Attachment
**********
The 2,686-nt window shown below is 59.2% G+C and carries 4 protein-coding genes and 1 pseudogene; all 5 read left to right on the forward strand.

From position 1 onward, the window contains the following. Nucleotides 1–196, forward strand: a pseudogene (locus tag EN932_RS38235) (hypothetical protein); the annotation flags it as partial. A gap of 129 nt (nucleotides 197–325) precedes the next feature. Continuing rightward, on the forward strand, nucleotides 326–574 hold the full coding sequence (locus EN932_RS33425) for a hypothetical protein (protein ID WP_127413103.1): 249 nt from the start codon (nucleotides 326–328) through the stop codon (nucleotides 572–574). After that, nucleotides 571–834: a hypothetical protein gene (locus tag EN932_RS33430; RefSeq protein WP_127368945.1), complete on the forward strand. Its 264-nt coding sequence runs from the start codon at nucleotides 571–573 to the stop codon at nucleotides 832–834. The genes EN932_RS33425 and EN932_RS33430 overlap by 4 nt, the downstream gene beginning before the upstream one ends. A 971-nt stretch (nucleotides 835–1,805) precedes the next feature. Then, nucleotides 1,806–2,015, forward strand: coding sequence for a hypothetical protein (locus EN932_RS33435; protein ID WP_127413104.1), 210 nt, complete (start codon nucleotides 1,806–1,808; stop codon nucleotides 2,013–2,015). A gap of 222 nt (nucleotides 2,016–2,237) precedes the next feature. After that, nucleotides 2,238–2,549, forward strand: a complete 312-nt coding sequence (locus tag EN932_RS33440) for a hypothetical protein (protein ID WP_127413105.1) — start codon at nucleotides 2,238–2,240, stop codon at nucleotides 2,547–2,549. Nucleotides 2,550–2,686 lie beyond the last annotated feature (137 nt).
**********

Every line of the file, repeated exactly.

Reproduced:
The 2,686-nt window shown below is 59.2% G+C and carries 4 protein-coding genes and 1 pseudogene; all 5 read left to right on the forward strand.

From position 1 onward, the window contains the following. Nucleotides 1–196, forward strand: a pseudogene (locus tag EN932_RS38235) (hypothetical protein); the annotation flags it as partial. A gap of 129 nt (nucleotides 197–325) precedes the next feature. Continuing rightward, on the forward strand, nucleotides 326–574 hold the full coding sequence (locus EN932_RS33425) for a hypothetical protein (protein ID WP_127413103.1): 249 nt from the start codon (nucleotides 326–328) through the stop codon (nucleotides 572–574). After that, nucleotides 571–834: a hypothetical protein gene (locus tag EN932_RS33430; RefSeq protein WP_127368945.1), complete on the forward strand. Its 264-nt coding sequence runs from the start codon at nucleotides 571–573 to the stop codon at nucleotides 832–834. The genes EN932_RS33425 and EN932_RS33430 overlap by 4 nt, the downstream gene beginning before the upstream one ends. A 971-nt stretch (nucleotides 835–1,805) precedes the next feature. Then, nucleotides 1,806–2,015, forward strand: coding sequence for a hypothetical protein (locus EN932_RS33435; protein ID WP_127413104.1), 210 nt, complete (start codon nucleotides 1,806–1,808; stop codon nucleotides 2,013–2,015). A gap of 222 nt (nucleotides 2,016–2,237) precedes the next feature. After that, nucleotides 2,238–2,549, forward strand: a complete 312-nt coding sequence (locus tag EN932_RS33440) for a hypothetical protein (protein ID WP_127413105.1) — start codon at nucleotides 2,238–2,240, stop codon at nucleotides 2,547–2,549. Nucleotides 2,550–2,686 lie beyond the last annotated feature (137 nt).